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Pilotpip: Couldn't agree more. I have done "Military Investigations" into flight violations. Lack in verifying a readback to ensure the clearance was understood won the case for the Military pilot.


I have been instructing for 9 years. I love when a student would just answer with a call sign after a long clearance and I would ask "What did you just roger to?" 9 times out of 10 they would miss a bit of a clearance. So with that being said here comes my two cents worth:

I was taught to readback all clearances. Runway incursions are happening at an alarming frequency. ALL CLEARANCES (Hold short, takeoff, holding, waveoff, and landing) I read back to prevent getting a flight violation or at least to go on tape in case there is a problem later on.

Nothing says you can't respond with more than your call sign. Good headwork prevails. How does the controller know that you understood what he/she told you to do? Above mentioned investigation: my fellow instructor pilot was cleared for an Approach to the right runway, when he checked in with tower, tower cleared him to land on the left and he only responded with "callsign cleared to land". Well if he would have responded with Cleared to land on the right tower might have caught that he was lined up for the wrong runway. But....He landed on the right and got flight violated. My investigation concluded with a breakdown in communication between Pilot and Controller. The flight violation went away and made for some great training at our next pilot meeting.

Oh by the way: the Navy requires a readback to include a gear call.

Hope this helps.
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Old 11-27-2008, 05:02 PM
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Originally Posted by SongMan
Can any of you tell me where in AIM or FAR that states otherwise? ... I just can not believe that landing clearence read back is not mandatory.
Don't expect the AIM to specifically point out what is NOT required. It doesn't. It tells you what is required or recommended. If it doesn't say that the readback is required then it is not.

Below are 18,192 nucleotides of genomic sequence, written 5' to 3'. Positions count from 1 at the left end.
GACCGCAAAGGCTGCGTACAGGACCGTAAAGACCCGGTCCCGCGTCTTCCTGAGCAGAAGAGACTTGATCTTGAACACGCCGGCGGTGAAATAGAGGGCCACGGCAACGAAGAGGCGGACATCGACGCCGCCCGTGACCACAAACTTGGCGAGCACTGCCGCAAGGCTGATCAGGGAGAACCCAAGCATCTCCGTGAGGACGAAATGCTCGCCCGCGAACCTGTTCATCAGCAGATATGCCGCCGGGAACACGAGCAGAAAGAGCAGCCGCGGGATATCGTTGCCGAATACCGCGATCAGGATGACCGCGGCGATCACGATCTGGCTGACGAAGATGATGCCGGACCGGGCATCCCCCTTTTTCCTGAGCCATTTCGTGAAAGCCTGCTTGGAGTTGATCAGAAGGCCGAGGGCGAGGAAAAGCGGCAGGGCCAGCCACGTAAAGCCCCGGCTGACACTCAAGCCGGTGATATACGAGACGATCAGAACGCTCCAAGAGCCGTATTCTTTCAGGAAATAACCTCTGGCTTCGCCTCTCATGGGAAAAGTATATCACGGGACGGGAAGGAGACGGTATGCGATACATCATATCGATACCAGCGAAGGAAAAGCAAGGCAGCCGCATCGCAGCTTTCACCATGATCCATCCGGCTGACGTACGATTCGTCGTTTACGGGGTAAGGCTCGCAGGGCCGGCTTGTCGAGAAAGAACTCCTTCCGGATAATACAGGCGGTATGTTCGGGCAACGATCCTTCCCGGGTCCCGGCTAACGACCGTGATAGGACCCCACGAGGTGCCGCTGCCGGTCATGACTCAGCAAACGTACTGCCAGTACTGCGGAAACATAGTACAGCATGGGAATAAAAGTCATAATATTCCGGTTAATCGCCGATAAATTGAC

For example, the requirement to read back runway hold short instructions is explicitly mentioned in AIM 4-3-18 a.7. & b.1.
NOTE-
Air traffic controllers are required to obtain from the pilot a readback of all runway hold short instructions.
Don't expect every good technique to be required by regulation or policy. I read back almost all landing clearances with, "Cleared to land [rwy], [callsign]".
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Old 11-28-2008, 12:32 PM
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Sounds partially like politics to me, airports try to get as many aircraft in and out as possible. ($$$) I've heard similar things from ATC but it was usually because my student was having a brain fart and didn't let go of the mic key. I like to be sure that all of my students use their CYA skills all of the time, and repeating back calls in a brief but acurate form is tricky to learn.

Senior Skipper put it the right way a few posts up there. If a tower tells you to speed up your calls that's just fine, but remember that you are PIC and if anything goes wrong they'll go right to those tapes and see who dropped the ball. Towered airports are supposed to deny aircraft entry into their airspace if they are too busy at that moment to provide all the required services to the aircraft within that airspace, happens to me every now and then. At the airport I used to fly at the tower controllers and I knew each other by voice, and we knew that each person had the airspace procedures down by heart. Didn't stop any of us from keeping it legal... CYA